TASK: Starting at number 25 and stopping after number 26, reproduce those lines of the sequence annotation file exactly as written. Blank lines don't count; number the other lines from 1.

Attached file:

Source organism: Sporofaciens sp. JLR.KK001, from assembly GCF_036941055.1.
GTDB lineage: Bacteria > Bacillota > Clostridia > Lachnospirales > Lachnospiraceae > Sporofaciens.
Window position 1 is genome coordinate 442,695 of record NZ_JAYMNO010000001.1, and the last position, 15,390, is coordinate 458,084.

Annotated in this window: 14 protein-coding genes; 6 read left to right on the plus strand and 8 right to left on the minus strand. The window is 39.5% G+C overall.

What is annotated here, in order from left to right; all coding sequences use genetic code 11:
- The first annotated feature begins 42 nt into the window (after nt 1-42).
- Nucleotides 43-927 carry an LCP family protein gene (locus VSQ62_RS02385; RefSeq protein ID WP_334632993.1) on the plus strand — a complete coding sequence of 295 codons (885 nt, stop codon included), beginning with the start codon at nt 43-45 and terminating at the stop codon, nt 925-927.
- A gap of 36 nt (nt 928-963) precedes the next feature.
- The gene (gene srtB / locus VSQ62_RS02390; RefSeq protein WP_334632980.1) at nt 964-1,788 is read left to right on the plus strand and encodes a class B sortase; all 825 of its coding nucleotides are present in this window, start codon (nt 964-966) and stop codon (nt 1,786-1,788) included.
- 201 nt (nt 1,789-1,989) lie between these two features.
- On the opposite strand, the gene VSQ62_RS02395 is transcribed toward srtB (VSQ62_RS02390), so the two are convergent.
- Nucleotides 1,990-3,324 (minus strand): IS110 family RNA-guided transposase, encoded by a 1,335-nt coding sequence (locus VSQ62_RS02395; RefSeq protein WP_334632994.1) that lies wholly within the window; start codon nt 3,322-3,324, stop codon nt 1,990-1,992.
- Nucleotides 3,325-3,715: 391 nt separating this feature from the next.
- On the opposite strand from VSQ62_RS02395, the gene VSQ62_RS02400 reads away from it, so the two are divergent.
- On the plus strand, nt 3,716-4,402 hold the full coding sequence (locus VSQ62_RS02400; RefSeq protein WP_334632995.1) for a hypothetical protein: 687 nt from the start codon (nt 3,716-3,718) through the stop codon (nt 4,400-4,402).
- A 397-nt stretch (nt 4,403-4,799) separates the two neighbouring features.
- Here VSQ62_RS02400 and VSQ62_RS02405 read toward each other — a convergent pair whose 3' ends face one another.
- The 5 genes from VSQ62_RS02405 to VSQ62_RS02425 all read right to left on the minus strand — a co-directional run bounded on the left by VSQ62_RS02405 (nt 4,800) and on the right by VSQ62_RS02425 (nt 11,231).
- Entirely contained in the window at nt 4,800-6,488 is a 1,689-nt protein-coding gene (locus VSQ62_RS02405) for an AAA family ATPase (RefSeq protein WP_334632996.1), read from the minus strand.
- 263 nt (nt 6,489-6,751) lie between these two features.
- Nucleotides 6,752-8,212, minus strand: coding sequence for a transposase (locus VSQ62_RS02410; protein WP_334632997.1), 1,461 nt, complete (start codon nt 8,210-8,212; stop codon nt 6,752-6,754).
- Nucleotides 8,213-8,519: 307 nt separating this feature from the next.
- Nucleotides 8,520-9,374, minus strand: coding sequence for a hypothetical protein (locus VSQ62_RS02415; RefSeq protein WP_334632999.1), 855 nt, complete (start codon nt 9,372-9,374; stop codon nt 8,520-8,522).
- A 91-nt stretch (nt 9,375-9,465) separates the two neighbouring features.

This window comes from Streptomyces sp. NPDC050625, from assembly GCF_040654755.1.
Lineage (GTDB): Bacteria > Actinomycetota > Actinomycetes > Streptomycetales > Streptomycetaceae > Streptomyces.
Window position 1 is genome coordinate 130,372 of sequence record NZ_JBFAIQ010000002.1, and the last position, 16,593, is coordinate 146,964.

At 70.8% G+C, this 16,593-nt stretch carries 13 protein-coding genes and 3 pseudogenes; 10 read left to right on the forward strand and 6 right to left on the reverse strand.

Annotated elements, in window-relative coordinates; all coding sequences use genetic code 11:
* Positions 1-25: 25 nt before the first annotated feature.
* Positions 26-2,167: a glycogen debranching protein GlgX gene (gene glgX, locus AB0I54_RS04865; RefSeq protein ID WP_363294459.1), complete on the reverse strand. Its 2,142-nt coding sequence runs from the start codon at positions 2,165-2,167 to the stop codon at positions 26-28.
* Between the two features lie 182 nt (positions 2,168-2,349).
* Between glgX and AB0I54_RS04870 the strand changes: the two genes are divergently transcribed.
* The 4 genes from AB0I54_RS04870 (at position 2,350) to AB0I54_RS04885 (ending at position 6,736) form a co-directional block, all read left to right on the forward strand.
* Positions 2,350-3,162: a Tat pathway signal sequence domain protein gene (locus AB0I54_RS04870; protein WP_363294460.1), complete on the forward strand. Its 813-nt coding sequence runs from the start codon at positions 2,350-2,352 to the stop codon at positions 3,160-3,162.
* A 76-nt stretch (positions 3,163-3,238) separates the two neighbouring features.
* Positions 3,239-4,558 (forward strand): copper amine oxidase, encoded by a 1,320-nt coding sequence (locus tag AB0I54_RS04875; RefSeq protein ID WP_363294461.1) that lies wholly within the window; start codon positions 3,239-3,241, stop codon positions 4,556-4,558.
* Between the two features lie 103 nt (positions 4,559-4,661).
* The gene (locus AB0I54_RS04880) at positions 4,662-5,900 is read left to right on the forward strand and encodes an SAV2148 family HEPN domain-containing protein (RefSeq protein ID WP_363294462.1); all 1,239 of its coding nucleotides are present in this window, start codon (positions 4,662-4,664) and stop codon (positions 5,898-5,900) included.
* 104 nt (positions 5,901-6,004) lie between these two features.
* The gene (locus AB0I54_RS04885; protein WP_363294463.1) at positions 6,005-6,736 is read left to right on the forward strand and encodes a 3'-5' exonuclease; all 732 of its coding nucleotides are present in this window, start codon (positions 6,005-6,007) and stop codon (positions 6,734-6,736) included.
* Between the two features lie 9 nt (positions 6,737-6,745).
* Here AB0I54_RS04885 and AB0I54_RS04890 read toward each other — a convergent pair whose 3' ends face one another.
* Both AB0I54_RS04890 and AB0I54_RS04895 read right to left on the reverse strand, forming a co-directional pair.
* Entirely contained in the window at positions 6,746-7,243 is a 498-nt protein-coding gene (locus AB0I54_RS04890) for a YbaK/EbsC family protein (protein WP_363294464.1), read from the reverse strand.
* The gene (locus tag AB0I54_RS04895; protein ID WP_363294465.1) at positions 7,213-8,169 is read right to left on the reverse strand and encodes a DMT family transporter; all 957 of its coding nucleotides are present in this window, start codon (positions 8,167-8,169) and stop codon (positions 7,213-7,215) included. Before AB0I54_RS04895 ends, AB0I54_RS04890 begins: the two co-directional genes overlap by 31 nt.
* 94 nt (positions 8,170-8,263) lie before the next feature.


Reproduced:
This window comes from Streptomyces sp. NPDC050625, from assembly GCF_040654755.1.
Lineage (GTDB): Bacteria > Actinomycetota > Actinomycetes > Streptomycetales > Streptomycetaceae > Streptomyces.